Hall is so much more than meets the eye. It tells a tale of a global health crisis, and of a crisis that has been operating in society for far too long… abusive relationships. These topical themes become muddled as the story progresses due to sporadic plot execution. But overall this film is visually pleasing, entertaining, and able to overcome its shortcomings.
The beginning sequence was very attention-grabbing. Hall plunges viewers into the middle of the plot as it opens to the gut-wrenching sounds of people gasping for air as we see pregnant hotel guest Naomi (Yumiko Shaku) claw her way down the hall for any sign of aid or exit. Details unfold describing a horrific airborne flu that is sweeping the nation…sound familiar? A film surrounding a highly contagious airborne virus that surpasses H1N1 virus felt poignant and topical. However, not everyone may want to watch a film dealing with a dramatized parallel to the current state of affairs. That being said, I don’t think it was Francesco Giannini’s intention to release this film during a pandemic. But if I am being honest… it gives the film a little extra “oomph” while watching.
After we are made aware of the virus, Hall then proceeds to skip back a few hours to Val (Carolina Bartczak), a woman on a road trip with her husband Branden (Mark Gibson) and daughter Kelly (Bailey Thain). It becomes clear that Val is using this road trip as a chance to escape her husband’s abusive clutches. Hall showcases two women in the midst of toxic relationships and uses the onset of a global pandemic to personify the powerlessness, fear, and confinement abused women feel. That imagery was both unsettling and powerful.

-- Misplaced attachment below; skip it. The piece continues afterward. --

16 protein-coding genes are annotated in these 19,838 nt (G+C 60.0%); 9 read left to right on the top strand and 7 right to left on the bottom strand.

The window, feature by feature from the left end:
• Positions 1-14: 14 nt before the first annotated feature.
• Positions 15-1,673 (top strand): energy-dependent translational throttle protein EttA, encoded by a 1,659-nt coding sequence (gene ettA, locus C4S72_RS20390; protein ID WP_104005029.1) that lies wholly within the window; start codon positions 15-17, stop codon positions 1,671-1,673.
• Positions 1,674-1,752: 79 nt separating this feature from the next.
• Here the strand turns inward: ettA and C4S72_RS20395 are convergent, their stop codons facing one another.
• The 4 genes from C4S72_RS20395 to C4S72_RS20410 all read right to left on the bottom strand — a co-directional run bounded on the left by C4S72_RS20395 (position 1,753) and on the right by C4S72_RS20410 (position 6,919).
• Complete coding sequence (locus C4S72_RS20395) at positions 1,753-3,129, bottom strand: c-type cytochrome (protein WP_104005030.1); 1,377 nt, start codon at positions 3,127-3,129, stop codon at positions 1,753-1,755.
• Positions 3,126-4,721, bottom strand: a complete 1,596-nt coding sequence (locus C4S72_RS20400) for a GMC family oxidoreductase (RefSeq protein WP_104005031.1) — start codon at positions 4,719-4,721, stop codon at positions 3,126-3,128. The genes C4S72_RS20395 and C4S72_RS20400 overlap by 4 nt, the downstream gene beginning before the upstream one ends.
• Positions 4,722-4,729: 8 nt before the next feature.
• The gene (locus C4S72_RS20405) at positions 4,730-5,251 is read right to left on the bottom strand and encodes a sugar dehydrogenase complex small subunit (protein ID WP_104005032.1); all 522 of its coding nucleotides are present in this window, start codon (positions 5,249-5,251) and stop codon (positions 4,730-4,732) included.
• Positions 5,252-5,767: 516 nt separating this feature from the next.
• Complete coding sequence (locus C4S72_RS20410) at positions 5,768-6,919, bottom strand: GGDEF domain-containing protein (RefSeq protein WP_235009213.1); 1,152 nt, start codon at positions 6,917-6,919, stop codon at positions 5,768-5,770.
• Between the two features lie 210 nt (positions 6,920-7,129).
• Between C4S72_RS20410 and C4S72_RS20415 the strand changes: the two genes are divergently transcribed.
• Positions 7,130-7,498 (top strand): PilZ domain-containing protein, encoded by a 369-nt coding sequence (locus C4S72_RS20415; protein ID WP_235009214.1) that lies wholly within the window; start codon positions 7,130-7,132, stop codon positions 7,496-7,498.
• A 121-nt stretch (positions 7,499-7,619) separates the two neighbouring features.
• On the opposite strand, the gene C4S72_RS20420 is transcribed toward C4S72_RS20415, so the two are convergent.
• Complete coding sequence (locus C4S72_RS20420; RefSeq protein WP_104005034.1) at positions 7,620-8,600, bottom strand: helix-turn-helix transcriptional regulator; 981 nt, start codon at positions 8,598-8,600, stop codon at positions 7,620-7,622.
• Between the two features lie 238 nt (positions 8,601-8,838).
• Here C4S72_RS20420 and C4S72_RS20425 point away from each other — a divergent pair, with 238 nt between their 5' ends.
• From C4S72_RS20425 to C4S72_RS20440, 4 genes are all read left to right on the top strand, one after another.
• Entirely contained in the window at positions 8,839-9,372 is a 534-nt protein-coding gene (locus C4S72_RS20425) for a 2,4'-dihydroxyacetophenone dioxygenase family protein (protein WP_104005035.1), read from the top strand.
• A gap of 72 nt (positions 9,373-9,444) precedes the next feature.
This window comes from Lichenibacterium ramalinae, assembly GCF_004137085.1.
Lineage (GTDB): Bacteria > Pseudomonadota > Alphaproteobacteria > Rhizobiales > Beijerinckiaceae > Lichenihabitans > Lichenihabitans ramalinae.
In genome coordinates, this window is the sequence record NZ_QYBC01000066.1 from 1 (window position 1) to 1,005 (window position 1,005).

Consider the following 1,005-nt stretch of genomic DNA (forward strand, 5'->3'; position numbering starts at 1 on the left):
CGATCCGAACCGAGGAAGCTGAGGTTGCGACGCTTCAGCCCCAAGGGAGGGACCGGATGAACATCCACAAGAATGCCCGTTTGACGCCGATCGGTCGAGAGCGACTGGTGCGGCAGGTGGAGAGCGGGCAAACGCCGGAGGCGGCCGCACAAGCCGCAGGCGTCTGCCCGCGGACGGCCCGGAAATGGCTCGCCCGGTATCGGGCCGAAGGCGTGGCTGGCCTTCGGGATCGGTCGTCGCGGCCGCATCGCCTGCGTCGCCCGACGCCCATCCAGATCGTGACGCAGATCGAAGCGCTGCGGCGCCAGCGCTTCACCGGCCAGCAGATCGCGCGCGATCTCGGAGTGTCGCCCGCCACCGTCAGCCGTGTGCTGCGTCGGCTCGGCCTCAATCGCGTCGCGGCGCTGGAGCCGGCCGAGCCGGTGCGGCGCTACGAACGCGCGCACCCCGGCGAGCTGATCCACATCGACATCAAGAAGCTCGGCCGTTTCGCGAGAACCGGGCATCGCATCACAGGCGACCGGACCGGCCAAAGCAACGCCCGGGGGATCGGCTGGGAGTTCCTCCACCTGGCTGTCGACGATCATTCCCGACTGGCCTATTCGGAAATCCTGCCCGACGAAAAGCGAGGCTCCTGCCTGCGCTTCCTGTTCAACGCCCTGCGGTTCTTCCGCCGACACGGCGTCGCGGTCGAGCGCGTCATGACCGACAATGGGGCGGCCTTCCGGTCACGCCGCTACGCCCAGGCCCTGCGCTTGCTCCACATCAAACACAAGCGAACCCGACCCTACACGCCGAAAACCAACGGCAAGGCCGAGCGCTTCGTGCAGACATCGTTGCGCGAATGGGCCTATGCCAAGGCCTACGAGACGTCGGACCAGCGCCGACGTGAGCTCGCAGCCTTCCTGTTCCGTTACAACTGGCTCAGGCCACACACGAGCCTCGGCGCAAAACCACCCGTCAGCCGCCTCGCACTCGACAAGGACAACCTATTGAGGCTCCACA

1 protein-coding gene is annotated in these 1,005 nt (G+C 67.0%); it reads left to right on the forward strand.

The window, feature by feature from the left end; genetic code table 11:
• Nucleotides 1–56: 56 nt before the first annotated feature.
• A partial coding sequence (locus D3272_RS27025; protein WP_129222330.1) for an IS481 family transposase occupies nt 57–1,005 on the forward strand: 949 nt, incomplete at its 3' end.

The entire film is a tension trek. The anticipation and tension feel exhilarating at first but with no ebb and flow it began to feel a bit exhausting. The exhaustion was met with some reward as I did find myself holding my breath on more than one occasion. And that is all thanks to the stand out performances of the cast
Val (Carolina Bartczak), Naomi (Yumiko Shaku), and Kelly (Bailey Thain) all deserve a round of applause for their theatrical talents. These three women held down a movie that at times felt choppy and disjointed. Bartczak was beaten and defeated but exuded an inner maternal strength that was truly moving. Shaku was dynamic in her displays of vulnerability and the sequence of her crawling on the floor was not one I would soon forget. Thain was sweet, innocent, and added much-needed levity to an otherwise very dark film.
While Hall has it’s shining moments. There were some plot points that just didn’t land. About mid-way through the film, we meet Julian (Julian Richings), a scientist involved with the spread of the nefarious virus. This small side plot did not serve the film at all. I think there could have been a more effective way to introduce the pandemic’s origin and purpose. But more importantly, I think the film would have been better without that information altogether and benefited from focusing all its energy on Val and Naomi’s fight for freedom from the toxicity infecting all aspects of their lives.
All-in-all Hall was an enjoyable film. The story idea is topical and the cast is stellar. Hall gets in its own way with choppy plot points, and an anticlimactic ending so I think this would have been an incredible short film.
6 out of 10
|Runtime:||1hr. 20 Mins.|